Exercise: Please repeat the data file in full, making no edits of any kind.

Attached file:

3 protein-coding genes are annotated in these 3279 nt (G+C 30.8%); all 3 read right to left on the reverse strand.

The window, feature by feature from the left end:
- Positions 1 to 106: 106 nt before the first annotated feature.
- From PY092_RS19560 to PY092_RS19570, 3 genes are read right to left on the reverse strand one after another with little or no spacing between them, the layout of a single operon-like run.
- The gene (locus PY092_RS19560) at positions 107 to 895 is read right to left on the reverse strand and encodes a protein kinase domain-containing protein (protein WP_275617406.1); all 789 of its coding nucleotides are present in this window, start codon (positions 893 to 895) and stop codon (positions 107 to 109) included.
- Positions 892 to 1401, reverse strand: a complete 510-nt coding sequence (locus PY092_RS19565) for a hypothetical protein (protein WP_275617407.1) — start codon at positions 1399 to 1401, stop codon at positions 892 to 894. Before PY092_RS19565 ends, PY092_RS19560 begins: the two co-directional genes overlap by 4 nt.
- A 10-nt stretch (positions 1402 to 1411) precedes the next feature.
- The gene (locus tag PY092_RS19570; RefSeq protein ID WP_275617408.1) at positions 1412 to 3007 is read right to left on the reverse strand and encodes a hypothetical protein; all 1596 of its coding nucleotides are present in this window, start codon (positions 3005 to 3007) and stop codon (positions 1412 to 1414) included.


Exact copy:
3 protein-coding genes are annotated in these 3279 nt (G+C 30.8%); all 3 read right to left on the reverse strand.

The window, feature by feature from the left end:
- Positions 1 to 106: 106 nt before the first annotated feature.
- From PY092_RS19560 to PY092_RS19570, 3 genes are read right to left on the reverse strand one after another with little or no spacing between them, the layout of a single operon-like run.
- The gene (locus PY092_RS19560) at positions 107 to 895 is read right to left on the reverse strand and encodes a protein kinase domain-containing protein (protein WP_275617406.1); all 789 of its coding nucleotides are present in this window, start codon (positions 893 to 895) and stop codon (positions 107 to 109) included.
- Positions 892 to 1401, reverse strand: a complete 510-nt coding sequence (locus PY092_RS19565) for a hypothetical protein (protein WP_275617407.1) — start codon at positions 1399 to 1401, stop codon at positions 892 to 894. Before PY092_RS19565 ends, PY092_RS19560 begins: the two co-directional genes overlap by 4 nt.
- A 10-nt stretch (positions 1402 to 1411) precedes the next feature.
- The gene (locus tag PY092_RS19570; RefSeq protein ID WP_275617408.1) at positions 1412 to 3007 is read right to left on the reverse strand and encodes a hypothetical protein; all 1596 of its coding nucleotides are present in this window, start codon (positions 3005 to 3007) and stop codon (positions 1412 to 1414) included.